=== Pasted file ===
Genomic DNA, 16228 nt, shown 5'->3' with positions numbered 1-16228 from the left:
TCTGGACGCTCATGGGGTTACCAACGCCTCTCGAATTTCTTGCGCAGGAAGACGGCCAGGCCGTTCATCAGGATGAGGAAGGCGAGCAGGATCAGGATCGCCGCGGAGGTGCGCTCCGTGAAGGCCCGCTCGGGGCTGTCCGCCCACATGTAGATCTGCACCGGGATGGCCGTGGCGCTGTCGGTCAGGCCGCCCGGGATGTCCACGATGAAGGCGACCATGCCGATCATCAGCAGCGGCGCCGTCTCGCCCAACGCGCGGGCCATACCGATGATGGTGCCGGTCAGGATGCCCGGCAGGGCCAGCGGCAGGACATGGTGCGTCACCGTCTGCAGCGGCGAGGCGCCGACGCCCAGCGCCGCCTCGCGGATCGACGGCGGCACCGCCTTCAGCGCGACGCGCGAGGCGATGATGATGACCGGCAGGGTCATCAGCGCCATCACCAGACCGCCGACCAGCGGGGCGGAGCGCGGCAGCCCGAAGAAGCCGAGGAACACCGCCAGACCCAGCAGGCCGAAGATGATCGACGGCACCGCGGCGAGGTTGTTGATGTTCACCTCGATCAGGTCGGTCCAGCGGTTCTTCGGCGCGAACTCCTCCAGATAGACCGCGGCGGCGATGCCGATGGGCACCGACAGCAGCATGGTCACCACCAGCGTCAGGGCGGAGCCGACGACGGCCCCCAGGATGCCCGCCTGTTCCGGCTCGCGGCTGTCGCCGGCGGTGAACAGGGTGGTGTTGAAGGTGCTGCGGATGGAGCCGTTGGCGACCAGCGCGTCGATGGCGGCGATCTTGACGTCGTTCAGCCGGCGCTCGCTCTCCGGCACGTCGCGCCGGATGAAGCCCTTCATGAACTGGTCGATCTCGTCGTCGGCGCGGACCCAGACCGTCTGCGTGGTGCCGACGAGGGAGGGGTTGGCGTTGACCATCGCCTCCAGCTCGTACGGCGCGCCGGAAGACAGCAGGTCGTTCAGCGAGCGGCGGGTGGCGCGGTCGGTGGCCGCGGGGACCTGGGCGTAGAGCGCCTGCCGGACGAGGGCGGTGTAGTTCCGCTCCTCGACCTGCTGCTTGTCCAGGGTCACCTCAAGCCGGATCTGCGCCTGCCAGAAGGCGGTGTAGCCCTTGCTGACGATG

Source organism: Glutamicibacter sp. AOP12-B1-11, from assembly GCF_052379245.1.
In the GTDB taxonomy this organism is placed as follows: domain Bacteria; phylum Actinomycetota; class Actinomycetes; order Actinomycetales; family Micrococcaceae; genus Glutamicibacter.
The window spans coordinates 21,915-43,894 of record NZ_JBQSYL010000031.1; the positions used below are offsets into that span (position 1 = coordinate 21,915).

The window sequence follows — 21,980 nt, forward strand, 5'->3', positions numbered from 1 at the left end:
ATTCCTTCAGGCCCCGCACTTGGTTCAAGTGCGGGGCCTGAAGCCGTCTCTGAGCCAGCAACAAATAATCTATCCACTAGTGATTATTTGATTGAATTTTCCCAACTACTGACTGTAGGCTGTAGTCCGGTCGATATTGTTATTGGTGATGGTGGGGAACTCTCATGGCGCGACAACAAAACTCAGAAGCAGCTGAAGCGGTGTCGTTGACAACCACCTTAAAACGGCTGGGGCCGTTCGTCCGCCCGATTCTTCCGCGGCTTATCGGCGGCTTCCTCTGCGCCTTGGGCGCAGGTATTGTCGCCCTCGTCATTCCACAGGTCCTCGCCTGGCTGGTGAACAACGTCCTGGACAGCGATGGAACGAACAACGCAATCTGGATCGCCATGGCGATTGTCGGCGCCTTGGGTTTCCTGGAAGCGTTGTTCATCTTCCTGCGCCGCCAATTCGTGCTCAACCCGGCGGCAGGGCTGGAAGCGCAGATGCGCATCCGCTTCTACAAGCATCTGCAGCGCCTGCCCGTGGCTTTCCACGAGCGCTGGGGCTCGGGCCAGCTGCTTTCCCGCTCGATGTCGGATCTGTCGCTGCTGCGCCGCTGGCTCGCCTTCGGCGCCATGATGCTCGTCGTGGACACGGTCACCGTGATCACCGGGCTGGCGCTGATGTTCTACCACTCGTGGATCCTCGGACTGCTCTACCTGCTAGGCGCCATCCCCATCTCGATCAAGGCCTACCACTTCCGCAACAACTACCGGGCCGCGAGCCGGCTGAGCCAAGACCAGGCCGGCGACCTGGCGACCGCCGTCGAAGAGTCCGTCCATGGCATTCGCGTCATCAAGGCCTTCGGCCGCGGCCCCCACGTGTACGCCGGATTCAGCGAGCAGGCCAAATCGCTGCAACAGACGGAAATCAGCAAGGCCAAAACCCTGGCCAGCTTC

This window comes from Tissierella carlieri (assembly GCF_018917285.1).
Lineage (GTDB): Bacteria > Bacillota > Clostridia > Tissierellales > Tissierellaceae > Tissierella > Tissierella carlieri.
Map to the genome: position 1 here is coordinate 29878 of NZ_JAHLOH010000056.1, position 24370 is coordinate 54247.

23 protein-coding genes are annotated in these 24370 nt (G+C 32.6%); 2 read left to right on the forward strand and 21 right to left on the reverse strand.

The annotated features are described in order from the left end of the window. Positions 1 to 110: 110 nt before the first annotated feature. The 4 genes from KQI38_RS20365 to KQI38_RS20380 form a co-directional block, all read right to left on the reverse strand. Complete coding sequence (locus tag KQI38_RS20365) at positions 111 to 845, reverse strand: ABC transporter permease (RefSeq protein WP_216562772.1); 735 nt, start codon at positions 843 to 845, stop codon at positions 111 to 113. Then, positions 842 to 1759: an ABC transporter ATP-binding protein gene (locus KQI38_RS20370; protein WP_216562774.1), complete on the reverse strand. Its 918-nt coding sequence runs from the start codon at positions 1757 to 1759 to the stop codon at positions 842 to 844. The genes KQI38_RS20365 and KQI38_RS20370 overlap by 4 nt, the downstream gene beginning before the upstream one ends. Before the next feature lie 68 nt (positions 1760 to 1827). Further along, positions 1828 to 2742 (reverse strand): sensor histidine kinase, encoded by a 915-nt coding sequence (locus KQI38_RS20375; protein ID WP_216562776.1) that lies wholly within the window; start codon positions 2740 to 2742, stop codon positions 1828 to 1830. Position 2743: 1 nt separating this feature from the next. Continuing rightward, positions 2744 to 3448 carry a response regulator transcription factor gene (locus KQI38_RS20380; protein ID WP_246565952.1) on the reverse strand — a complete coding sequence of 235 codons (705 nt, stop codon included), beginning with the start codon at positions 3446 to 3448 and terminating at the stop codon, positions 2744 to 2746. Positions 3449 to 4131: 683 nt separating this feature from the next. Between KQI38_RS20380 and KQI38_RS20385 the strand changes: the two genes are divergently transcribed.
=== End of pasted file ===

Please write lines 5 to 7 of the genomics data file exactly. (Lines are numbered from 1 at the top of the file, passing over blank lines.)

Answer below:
The window spans coordinates 21,915-43,894 of record NZ_JBQSYL010000031.1; the positions used below are offsets into that span (position 1 = coordinate 21,915).

The window sequence follows — 21,980 nt, forward strand, 5'->3', positions numbered from 1 at the left end:
ATTCCTTCAGGCCCCGCACTTGGTTCAAGTGCGGGGCCTGAAGCCGTCTCTGAGCCAGCAACAAATAATCTATCCACTAGTGATTATTTGATTGAATTTTCCCAACTACTGACTGTAGGCTGTAGTCCGGTCGATATTGTTATTGGTGATGGTGGGGAACTCTCATGGCGCGACAACAAAACTCAGAAGCAGCTGAAGCGGTGTCGTTGACAACCACCTTAAAACGGCTGGGGCCGTTCGTCCGCCCGATTCTTCCGCGGCTTATCGGCGGCTTCCTCTGCGCCTTGGGCGCAGGTATTGTCGCCCTCGTCATTCCACAGGTCCTCGCCTGGCTGGTGAACAACGTCCTGGACAGCGATGGAACGAACAACGCAATCTGGATCGCCATGGCGATTGTCGGCGCCTTGGGTTTCCTGGAAGCGTTGTTCATCTTCCTGCGCCGCCAATTCGTGCTCAACCCGGCGGCAGGGCTGGAAGCGCAGATGCGCATCCGCTTCTACAAGCATCTGCAGCGCCTGCCCGTGGCTTTCCACGAGCGCTGGGGCTCGGGCCAGCTGCTTTCCCGCTCGATGTCGGATCTGTCGCTGCTGCGCCGCTGGCTCGCCTTCGGCGCCATGATGCTCGTCGTGGACACGGTCACCGTGATCACCGGGCTGGCGCTGATGTTCTACCACTCGTGGATCCTCGGACTGCTCTACCTGCTAGGCGCCATCCCCATCTCGATCAAGGCCTACCACTTCCGCAACAACTACCGGGCCGCGAGCCGGCTGAGCCAAGACCAGGCCGGCGACCTGGCGACCGCCGTCGAAGAGTCCGTCCATGGCATTCGCGTCATCAAGGCCTTCGGCCGCGGCCCCCACGTGTACGCCGGATTCAGCGAGCAGGCCAAATCGCTGCAACAGACGGAAATCAGCAAGGCCAAAACCCTGGCCAGCTTC